Hello my lovelies – the link to all the produce in the boxes is here.
Perhaps, like me, some of you were a little discombobulated by the sight of persimmons in your box this week. I was in mortal fear, having had a brush with them many years ago that left a peculiar expression on my face for half and hour and an indelible impression on my brain for significantly longer. I have decided to confront that memory and drive that particular demon from my life today – and, in the process, shed some light on a somewhat obscure fruit.
Persimmons come in two varieties – astringent or non-astringent. The astringent variety can only be eaten once they are fully ripe, soft and almost mushy and many people prefer these. However, until fully ripe they contain a great deal of tannin – more than you can believe from such a demure looking fruit, hence my experience mentioned above. They are high in fibre and also contain Vitamin C and Beta-Carotene.
We have been provided with the non-astringent variety and are therefore safe from any severe face puckering injuries. Like the former variety, these can be eaten when fully ripe and soft. When ripe the skins are very soft and can be eaten as well, or Maggie Beer (in “Maggie’s Harvest”) recommends cutting the tops off and scooping out the fruit with a spoon. They are equally as good when firm and are a wonderful addition to salads when in this state and are very pretty when cut on the cross-section. They can be eaten fresh, skin or or off although most prefer them peeled, have a delightfully delicate flavour and are ideal for the lunch box.
There is actually a website devoted to the persimmon which has loads of ideas and recipes and is well worth a look.
Maggie has several recipe for them in “Maggie’s Harvest”, but the idea of hers I like the best is really very simple. She suggests making up some of her sour cream pastry and blind baking it in a tart case, spreading it thickly with mascarpone, topping it with chopped up ripe, but still slightly firm persimmons, dusting with castor sugar and giving it a blast under a hot grill.
On a cold autumn evening that is looking pretty good to me and should be enough to banish those parlous puckered pictures from my mind.[mc4wp_form id="16750"]
one recipe that lingers firmly in my mind – for good reasons – is a wonderful creme brulee with persimmon pulp in the base. fantastic.
Gotta love Maggie Beers wonderful recipes. You know, I don’t believe I’ve ever cooked with persimmon pulp, but you’ve made it sound really intriguing Amanda.
I just can’t go past eating them as they are as the season is relatively short and as soon as I see them in the shops, I pounce on them. Often have to wait quite a few days for them to ripen enough to eat, not that nice if they are not ripe! You either love them or hate them but they are my favourite fruit of all time.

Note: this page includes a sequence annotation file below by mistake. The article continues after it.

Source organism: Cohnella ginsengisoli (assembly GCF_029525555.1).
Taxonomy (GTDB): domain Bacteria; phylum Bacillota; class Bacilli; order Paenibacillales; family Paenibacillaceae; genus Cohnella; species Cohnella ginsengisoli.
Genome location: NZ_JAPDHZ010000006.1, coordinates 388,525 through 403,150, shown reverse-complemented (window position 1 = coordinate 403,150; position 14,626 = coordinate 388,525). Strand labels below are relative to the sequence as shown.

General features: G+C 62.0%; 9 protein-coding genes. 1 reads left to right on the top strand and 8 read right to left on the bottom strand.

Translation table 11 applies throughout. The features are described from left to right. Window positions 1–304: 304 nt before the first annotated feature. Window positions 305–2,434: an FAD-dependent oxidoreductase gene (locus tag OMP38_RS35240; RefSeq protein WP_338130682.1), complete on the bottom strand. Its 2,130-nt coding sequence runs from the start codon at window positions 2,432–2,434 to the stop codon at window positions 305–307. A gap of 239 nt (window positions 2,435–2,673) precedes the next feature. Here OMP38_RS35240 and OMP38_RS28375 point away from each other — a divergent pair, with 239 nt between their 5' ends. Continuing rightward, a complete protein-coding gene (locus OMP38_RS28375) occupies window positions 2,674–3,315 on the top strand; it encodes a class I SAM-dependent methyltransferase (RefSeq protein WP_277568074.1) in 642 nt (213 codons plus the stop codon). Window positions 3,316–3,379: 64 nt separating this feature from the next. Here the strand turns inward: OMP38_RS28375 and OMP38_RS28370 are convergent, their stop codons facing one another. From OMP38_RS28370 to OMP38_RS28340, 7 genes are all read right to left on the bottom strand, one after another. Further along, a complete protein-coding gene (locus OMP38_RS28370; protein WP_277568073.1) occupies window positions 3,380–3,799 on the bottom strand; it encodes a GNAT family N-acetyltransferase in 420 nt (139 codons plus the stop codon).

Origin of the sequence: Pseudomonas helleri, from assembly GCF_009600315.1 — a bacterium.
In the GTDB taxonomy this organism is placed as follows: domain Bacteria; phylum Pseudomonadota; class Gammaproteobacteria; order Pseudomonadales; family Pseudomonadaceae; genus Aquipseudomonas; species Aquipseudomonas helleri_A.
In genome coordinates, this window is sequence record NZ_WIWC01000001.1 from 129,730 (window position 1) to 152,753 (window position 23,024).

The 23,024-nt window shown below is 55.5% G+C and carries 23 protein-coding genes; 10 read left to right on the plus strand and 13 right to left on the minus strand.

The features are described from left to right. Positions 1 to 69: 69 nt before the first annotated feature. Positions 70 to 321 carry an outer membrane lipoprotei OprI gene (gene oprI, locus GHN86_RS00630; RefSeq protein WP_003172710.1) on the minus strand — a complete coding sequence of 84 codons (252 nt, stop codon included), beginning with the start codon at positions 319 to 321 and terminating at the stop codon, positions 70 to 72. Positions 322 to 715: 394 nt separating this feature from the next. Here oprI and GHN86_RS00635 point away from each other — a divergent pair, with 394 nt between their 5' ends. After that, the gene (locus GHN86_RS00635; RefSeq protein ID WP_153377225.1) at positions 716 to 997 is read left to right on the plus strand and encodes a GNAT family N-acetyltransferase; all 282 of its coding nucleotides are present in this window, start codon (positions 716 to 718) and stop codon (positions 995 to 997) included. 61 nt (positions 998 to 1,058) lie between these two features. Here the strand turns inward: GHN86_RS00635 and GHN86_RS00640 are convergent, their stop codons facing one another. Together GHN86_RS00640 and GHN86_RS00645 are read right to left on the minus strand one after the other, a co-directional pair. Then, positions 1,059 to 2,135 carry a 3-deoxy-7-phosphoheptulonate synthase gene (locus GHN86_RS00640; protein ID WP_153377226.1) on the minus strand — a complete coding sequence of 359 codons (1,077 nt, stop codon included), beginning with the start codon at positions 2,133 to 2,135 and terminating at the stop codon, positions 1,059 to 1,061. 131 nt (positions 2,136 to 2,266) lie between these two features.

A” main course ” alternative: tried persimmons in a chicken curry last night (made with a red curry paste base and coconut milk). They were a last minute addition in the spirit of “using what’s in the box” and they added a touch of sweetness to balance the heat – quite good we thought!
If you’re looking for cheap astringent persimmons at the moment, take a look on Gumtree 😉
We just received some persimmons in our mixed box this week. Assuming these are the non-astringent ones as mentioned above, and given that they are still firm, I wondered if these could be used to make Persimmon cake? or should I wait until they are soft… Thanks for any replies 🙂
Sal – I think I’d wait until they are soft to use them in baking.
I’m astonished at the sudden interest in persimmons. Today I dropped in on a much loved aunt in the country and the first thing she wanted to give me was … persimmons!!
Thanks for the reply Amanda. I will wait until they are soft but cannot wait to try out a persimmon cake, yummy!
I remember persimmons from my childhood and my mother complaining about more seeds than pulp !
Goodness! Persimmons certainly generate quite a bit of interest.
And, totally coincidentally, I visited a much loved aunt of mine on Friday who tried to convince me to take a few bucket-loads from her! She has two 65 year old persimmon trees (of the scary, astringent variety) which are absolutely groaning with fruit!
There’s nothing scary about astringent persimmons once they are ripened off the tree.
So incredibly sweet, beautiful with ice cream, or mixed in salads 🙂
I think it’s also worth noting that they can be eaten just as they are, as a fruit. The skin is fairly thick, so I peeled it off, but the flesh – still slightly firm – was incredibly sweet, one of the sweetest fruits I can think of. And with no seeds or stone (don’t quite get the biology of that!) they are very no-fuss eating.
I also tried stewing them up with other fruit (quinces and plums) and it was lovely; I think they would go well with just about any other fruit.
Lucky you Amanda, wish I had an Aunty with a persimmon tree!
The variety I’ve bought this season has no seeds so that then makes them the astringent variety? They certainly have to be left to ripen before peeling and eating – hardly any sweetness at all if they are not ready.